Following the skate, Coach Julien said Ference did not make the trip to Toronto. He is out day-to-day - and hence, the defenseman stayed back in Boston to recover as his teammates look to close out the series.
"Obviously, didn't make the trip for good reasons," said Julien. "We're heading back home tonight one way or another - he's a day-to-day."
So, who will play in the vet's place?
"That will be a game-time decision."
While the forward group has remained consistent since Game 2 - and according to pregame skate, appears to be remaining the same for Game 6 - the back end will now be determined by game-time decisions.
During their morning go-round, Zdeno Chara-Dennis Seidenberg and Matt Bartkowski-Adam McQuaid were the pairings inside one blueline, with Aaron Johnson-Johnny Boychuk and Wade Redden-Dougie Hamilton the pairs at the other end, as the forward lines rotated through their rushes.
Bartkowski slotted in for the injured Redden (undisclosed, day-to-day) in Game 5, alongside Adam McQuaid, finishing the game with 6:40 in ice time. Hamilton has suited up in one playoff game, back in Game 2, when Ference was serving a one-game suspension from the league. Johnson is the only blueliner who has yet to see playoff action. He last saw game action on March 30, in Philadelphia.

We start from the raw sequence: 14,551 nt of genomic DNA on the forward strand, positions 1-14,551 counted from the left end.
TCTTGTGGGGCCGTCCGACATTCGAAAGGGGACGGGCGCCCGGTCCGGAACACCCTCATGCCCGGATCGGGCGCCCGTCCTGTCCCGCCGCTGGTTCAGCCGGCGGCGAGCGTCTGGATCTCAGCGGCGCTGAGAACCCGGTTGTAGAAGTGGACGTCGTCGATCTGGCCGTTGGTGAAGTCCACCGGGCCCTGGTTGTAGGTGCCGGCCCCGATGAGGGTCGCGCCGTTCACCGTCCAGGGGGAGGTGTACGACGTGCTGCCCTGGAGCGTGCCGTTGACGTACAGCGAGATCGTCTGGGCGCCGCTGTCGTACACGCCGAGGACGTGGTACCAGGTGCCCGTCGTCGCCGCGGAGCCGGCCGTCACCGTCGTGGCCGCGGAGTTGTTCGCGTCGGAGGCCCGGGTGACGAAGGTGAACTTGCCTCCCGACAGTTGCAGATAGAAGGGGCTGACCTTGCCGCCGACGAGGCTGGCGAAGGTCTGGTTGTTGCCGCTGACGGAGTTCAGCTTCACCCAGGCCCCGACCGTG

"That's probably the biggest obstacle, it's been tough for Aaron," said Julien, of his limited game-time. "We would have loved to give him the opportunity to play in Providence, but the CBA doesn't allow it and it's kind of played against him. Right now, he hasn't played in a long time. It's tough for him. As far as Redden's status, a lot of game-time decisions to be made tonight regarding our back end."